11 Important Life Skills You Might Lack If You Didn't Play Sports
Last Updated: Dec 28, 2015
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group of young people's hands
Calling all all-stars, heroes of the field and court dominators: Did you spend your younger years basking in applause after a slam dunk? Did you help score the winning touchdown in your homecoming game? Or maybe you’ve watched your child hit a grand slam to beat the crosstown rivals. Being an athlete in childhood has major advantages for your life as an adult. Let’s take a walk down memory lane so that you see exactly how great you are and where it all came from. Even if you never played sports as a kid, though, there’s still plenty to be learned from your counterparts who did.
HOW TO BE A GOAL GETTER
You used to spend hours of your life making short-term and long-term goals for your sport. If you wanted a better batting average, you spent your nights in the batting cage with your dad. Or you did tons of those sprints up and down the steps at the football stadium if your goal was to increase your speed and agility. Your short-term goals helped you achieve your long-term goal of being a winner. As an adult, however, you may feel like life is less exciting without a sport to provide a position and a purpose, but you’re still a goal getter. You have a personality that’s attracted to moving toward goals. In order to fill this void now that you’re not an athlete, write down a list of goals for the year. Then write out your five-year goals. Challenge yourself to make those five-year goals turn around quickly. Internal motivation and goal setting will increase your productivity and increase your overall happiness.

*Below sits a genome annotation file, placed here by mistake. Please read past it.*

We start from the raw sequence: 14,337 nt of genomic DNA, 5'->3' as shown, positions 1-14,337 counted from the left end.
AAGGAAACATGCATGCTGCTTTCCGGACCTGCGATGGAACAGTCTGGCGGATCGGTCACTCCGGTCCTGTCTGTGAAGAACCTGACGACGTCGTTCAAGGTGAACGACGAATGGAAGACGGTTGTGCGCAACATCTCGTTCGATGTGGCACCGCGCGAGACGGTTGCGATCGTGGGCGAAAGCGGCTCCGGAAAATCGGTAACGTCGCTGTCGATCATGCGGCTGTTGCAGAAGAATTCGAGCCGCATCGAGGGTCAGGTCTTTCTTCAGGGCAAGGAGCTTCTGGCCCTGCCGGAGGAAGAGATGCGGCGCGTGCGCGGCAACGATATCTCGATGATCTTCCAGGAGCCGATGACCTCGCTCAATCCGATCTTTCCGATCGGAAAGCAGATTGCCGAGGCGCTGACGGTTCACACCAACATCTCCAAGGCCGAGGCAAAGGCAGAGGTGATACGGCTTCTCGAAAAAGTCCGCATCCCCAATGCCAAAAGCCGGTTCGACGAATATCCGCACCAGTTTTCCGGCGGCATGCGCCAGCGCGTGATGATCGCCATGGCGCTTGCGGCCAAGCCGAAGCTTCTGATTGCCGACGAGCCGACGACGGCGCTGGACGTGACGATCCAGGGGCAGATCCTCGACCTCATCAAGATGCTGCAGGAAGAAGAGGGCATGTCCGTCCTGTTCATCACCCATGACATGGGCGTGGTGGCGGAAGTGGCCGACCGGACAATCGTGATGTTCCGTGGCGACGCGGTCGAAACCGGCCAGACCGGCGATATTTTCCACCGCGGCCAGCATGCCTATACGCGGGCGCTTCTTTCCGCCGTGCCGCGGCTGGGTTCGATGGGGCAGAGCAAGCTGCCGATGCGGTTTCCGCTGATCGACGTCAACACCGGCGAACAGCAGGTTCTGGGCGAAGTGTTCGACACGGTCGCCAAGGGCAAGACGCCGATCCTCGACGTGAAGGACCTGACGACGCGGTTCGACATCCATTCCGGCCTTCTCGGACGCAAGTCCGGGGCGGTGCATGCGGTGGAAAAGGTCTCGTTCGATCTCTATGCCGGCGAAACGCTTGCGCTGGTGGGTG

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THE BEST WAY TO MANAGE YOUR TIME
Remember the juggling act of running from school to practice to homework to more practice to games to practice? As a student athlete, you became a pro at managing a full schedule that was, at times, stressful. But you did it, and maybe you did it with your parents’ help (especially before you could drive yourself), but it all was doable. If you think about it, the scheduling chaos you endured as an athlete set you up for being able to manage your adult life fairly well. Instead of being on time for practice and remembering your jersey, you’re now running from meeting to kid drop-off to the gym to a dinner event. And you get it done with the same efficiency. This type of behavioral pattern in childhood has made you a pro at keeping your calendar up to date and running the race of life. Stop for a moment, pat yourself on the back for getting it all done and recognize that this time-management skill started when you were young, making your hectic schedule now all the more easy to manage.
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Supporters from Multiple Countries at Stadium All Together
FINDING MOTIVATION IN YOUR PERFORMANCE
The drive behind an athlete’s behavior comes from performance. In your glory days, you used to be at the peak, executing every play to the best of your ability. You were disciplined and dedicated, and it showed in your agility and strength. According to the Yerkes-Dodson law, there is a certain level of arousal that every person needs to hit before his or her maximum performance potential can be reached. Remember what it was like to get in the zone and feel the energy of performance? Every person needs a little bit of arousal or anxiety to get to this place of power. Imagine applying that internal performance drive to tasks in your life now. Does it make you motivated? Does it challenge you to a greater degree? Performance is powerful when you use it in productive ways, and you’ve got just what it takes to drive yourself to the next level.
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HOW TO SHUT OUT DISTRACTIONS